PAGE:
In an effort to take online grocery delivery to the next level, Stop & Shop recently announced it will pilot "self-driving grocery stores" this spring on the streets around Boston. But while the announcement has been met enthusiasm, questions have emerged about the legality of the vehicles and whether or not they are safe since they haven't yet been tested on public roads.
Boston's transportation commissioner Gina Fiandaca recently told the Boston Globe that the vehicles, built by San Francisco startup Robomart, cannot be on the road without an application process and city review of a proposal. Both the city of Boston and the state of Massachusetts require companies to apply for permission before self-driving vehicles can be tested on public roads, Fiandaca said.
A spokesperson from the Massachusetts Department of Transportation told Grocery Dive in an email that while MassDOT has had informal conversations with Robomart, the department has not received an official testing application.
According to Ali Ahmed, founder and CEO of Robomart, there have been several ongoing conversations with the proper authorities. "We've been interacting with all the regulators including MassDOT, the city of Boston and others for months now. This is not new to them," Ahmed told Grocery Dive in an interview. "We’ve been engaged very closely and will continue to do so until we deploy."
Ahmed said that because the vehicles will be teleoperated locally by Robomart technicians, the vehicles are not technically autonomous, and he is not aware of a permit process for what the company is trying to do.
Stop & Shop spokesperson Jennifer Brogan told Grocery Dive in an email that the company is proud to be forging new ground in Massachusetts and wanted to let consumers know about its future plans.
"We announced an engagement with Robomart to let consumers know that in the coming months, we plan to deploy these customer-focused vehicles as an alternate shopping option," Brogan wrote in an email. "At present, Robomart and Stop & Shop continue to work with MassDOT, the city of Boston and other local and state departments and officials to enable the offering of these services and address any questions or concerns they may have. We understand that this is new technology and a new service and appreciate that it will require some additional time and effort to make it available to Massachusetts consumers."
Stop & Shop and Robomart are confident the new vehicles will be deployed. But at least one expert isn't so sure.
"I would be surprised if the city would allow such a thing," Bryan Reimer, associate director of the New England University Transportation Center at the Massachusetts Institute of Technology, told Boston magazine.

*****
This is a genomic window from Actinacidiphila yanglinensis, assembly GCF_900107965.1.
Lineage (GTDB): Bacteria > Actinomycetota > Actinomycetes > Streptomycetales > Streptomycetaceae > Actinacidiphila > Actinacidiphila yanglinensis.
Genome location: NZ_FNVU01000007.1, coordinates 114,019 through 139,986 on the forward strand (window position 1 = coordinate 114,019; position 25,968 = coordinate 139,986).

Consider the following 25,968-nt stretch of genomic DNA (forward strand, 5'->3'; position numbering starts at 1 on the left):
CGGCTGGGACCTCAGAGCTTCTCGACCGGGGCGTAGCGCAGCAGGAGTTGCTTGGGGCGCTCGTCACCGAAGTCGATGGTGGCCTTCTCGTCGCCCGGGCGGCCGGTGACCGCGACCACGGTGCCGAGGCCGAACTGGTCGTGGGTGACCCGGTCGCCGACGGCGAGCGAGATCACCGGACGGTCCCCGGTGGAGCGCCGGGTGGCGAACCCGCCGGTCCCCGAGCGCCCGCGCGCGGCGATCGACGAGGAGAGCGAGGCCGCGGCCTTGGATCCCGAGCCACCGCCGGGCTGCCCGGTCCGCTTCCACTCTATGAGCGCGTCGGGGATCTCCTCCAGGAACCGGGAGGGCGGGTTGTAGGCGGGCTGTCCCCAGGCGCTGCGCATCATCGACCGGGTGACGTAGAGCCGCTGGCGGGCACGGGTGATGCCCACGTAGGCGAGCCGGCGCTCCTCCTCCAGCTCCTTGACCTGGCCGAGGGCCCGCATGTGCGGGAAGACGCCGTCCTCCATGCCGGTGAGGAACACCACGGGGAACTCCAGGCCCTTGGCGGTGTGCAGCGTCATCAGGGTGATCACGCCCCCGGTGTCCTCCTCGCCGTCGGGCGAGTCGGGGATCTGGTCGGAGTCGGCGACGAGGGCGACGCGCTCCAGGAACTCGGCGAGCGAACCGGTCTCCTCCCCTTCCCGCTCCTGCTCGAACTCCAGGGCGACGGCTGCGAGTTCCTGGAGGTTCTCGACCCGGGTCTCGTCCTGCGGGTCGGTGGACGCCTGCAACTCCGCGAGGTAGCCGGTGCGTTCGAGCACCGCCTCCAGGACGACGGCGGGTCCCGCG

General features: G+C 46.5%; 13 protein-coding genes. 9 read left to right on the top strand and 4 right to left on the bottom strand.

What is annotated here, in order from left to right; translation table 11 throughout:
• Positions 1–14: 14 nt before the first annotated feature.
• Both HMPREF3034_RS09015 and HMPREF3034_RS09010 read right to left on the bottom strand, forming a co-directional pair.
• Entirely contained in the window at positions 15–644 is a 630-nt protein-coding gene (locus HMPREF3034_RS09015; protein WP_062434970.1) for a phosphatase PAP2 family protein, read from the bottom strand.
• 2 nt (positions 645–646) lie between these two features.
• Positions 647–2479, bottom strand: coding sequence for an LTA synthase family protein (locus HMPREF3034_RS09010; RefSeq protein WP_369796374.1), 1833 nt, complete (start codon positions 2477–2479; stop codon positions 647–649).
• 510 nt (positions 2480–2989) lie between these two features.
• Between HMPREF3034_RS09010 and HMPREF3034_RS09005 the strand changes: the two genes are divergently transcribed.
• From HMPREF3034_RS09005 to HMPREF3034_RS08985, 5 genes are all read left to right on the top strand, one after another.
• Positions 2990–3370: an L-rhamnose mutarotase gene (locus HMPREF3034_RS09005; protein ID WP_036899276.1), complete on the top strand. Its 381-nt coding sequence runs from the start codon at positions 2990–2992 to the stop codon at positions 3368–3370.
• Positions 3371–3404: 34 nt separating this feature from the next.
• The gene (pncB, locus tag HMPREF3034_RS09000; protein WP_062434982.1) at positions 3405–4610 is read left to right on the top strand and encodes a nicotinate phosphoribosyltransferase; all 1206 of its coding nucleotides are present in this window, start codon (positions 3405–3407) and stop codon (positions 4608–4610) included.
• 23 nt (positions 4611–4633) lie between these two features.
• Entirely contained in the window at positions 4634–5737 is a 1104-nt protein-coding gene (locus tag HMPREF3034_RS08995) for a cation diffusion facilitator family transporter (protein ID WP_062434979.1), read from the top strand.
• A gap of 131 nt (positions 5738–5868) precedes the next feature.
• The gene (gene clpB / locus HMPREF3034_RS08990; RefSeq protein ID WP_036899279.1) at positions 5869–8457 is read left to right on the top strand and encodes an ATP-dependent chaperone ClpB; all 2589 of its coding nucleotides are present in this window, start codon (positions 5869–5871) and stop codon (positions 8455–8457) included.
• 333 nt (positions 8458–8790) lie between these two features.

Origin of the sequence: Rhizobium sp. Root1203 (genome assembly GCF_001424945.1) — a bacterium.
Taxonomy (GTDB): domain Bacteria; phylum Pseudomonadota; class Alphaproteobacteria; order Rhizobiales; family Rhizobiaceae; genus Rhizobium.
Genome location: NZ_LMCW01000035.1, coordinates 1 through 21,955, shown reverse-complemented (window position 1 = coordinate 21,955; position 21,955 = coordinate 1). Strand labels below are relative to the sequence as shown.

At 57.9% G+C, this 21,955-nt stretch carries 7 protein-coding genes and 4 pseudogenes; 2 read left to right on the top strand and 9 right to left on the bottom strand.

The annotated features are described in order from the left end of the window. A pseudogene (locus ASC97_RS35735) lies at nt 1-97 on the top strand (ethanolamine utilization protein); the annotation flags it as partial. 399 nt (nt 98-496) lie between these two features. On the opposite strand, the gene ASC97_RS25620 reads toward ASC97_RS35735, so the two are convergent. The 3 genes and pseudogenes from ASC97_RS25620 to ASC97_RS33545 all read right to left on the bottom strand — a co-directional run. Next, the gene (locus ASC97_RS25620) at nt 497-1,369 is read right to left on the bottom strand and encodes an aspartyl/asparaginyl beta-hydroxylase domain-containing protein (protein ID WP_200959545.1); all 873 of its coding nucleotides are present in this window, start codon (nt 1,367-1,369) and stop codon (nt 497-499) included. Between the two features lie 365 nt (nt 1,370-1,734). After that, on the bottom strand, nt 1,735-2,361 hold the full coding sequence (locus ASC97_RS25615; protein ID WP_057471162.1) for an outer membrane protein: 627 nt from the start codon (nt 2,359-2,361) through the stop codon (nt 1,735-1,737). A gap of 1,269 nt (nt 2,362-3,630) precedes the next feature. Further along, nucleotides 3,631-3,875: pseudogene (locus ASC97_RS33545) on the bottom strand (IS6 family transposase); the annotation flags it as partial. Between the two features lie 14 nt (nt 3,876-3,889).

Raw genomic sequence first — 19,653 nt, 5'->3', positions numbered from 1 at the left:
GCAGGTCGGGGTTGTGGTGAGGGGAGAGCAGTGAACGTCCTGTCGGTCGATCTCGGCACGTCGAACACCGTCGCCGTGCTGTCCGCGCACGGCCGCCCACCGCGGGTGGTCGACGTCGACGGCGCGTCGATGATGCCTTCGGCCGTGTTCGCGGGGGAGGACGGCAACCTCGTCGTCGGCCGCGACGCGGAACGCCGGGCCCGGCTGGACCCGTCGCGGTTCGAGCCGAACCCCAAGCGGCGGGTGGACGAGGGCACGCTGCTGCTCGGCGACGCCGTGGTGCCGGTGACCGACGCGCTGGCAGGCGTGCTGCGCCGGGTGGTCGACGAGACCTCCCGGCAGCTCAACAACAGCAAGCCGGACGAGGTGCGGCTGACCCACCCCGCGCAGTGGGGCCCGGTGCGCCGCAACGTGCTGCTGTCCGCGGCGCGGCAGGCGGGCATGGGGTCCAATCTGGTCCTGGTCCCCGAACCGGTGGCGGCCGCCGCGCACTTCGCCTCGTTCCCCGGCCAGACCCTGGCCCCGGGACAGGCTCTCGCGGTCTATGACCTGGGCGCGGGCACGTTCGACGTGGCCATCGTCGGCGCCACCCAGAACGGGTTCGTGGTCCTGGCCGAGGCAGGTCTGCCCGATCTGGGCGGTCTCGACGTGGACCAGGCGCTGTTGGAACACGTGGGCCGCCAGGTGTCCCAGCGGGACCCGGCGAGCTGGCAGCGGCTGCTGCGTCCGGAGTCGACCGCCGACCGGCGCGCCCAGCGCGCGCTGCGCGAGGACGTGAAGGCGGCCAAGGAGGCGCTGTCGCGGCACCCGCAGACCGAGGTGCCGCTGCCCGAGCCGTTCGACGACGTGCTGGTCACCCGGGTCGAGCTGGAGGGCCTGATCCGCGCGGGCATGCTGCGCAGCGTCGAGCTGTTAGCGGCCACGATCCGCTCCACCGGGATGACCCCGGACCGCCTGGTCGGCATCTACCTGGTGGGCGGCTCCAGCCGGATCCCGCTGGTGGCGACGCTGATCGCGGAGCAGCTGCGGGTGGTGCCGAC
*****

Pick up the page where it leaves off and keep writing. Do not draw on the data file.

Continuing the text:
With its announcement, Stop & Shop joins Kroger and Walmart in a push for driverless vehicles that tackle the high cost of grocery delivery. The dispute over proper permitting, however, highlights the difficulties of scaling the technology. Regulations overseeing autonomous delivery vary throughout the U.S. — if they exist at all.
At the end of 2018, Congress failed to pass the Advancement of Revolutionary Technologies Act, which would have created a basis for regulating, testing and deploying automated vehicles. Several states are exploring legislation on the issue, but for now regulations are different in each city and state. In Texas, Udelv autonomous delivery vehicles are required to be manned pending full regulations. Kroger has successfully launched driverless delivery with Nuro in Arizona, but that state is known for having among the friendliest laws for self-driving vehicles, reports note.
Robomart vehicles have not been tested on public roads, but they have undergone extensive testing at the company's facility in Alameda, California, where the Robomart team simulates real scenarios, Ahmed said. Its partnership with Stop & Shop will be the first commercial deployment of the vehicles.
According to Ahmed, Robomart vehicles have been engineered to be among the safest on the road. They are low-speed, operate within mapped-out regions, have a top speed of 25 miles per hour and will never go on highways.
"As [Robomarts] never carry a driver or passengers, they will always prioritize the safety of pedestrians, cyclists and other vehicles," Ahmed said. "We have built the body out of lightweight materials meant to crumple, and we will be teleoperating Robomarts during the initial deployments, which means there will be a human in full control of the vehicle at all times."